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Bronchial cancer is a form of lung cancer that primarily affects the bronchial tubes. The bronchial tubes, also referred to as bronchi, are thin passages that connect the windpipe to the lungs and facilitate the inhalation of oxygen and the exhalation of carbon dioxide. The cancer typically develops as a tumor on the bronchi, but can extend to other areas of the body and make the affected areas unable to function properly.
One of the first symptoms of this type of cancer is a persistent cough. As the cancerous tumors grow on the bronchi, they can cause a person to begin coughing up blood and mucus. Since the bronchi are a large part of the respiratory process, cancer can result in shortness of breath because the tumors may cause a partial obstruction between the windpipe and lungs.
Bronchial cancer does not have a completely proven cause. Smoking cigarettes or being exposed to smoke for extended periods of time may greatly increase a person’s risk of developing cancerous bronchi tumors. People who have never smoked or been around smokers can still develop this type of cancer in rare cases, although the exact reason why is not known.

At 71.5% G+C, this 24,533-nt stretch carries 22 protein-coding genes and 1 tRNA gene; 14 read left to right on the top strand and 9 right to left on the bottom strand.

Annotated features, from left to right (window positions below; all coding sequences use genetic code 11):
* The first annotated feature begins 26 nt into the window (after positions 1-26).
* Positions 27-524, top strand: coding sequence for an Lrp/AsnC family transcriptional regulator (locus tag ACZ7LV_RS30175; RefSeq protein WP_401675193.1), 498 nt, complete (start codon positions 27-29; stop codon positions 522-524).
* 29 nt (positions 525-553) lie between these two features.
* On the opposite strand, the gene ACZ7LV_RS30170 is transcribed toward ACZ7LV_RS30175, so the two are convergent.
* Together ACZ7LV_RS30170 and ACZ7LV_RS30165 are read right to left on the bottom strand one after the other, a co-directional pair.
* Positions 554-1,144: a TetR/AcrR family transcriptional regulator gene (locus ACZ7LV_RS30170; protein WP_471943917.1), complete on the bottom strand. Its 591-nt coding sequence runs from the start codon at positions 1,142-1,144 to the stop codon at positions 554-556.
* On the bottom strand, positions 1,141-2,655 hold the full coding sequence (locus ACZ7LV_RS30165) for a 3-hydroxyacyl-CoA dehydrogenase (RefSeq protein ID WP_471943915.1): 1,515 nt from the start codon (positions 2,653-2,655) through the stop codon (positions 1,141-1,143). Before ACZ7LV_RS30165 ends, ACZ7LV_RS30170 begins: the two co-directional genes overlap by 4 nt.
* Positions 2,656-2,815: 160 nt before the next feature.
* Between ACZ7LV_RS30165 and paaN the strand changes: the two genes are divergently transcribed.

If the cancer is treated when it is in its beginning stages of formation, a person is less likely to suffer any long-term consequences. The first type of treatment is typically surgery, where a surgeon makes an incision and completely removes the cancerous growths on the bronchial tubes. If the cancer appears to be extensive or has started to spread to other internal organs, radiation therapy is generally recommended to reduce the tumors. Radiation therapy uses a machine to deliver waves of energy into the body to destroy the cancer cells. It may also be combined with chemotherapy, drugs that help kill cancer cells.
Even with treatment, bronchial cancer can return. To ensure that this does not happen, a medical professional will typically advise a patient to have frequent checkup appointments, especially within the first two to five years afterward, so the bronchial tubes can be closely observed. If a person with the condition does not change his or her habits and keeps smoking or exposing him- or herself to other people’s smoke, the cancer is likely to return. When bronchi tumors grow back, it can be more difficult to completely treat them. If the cancer keeps growing on the bronchi and is not treated, the patient may die in less than a year.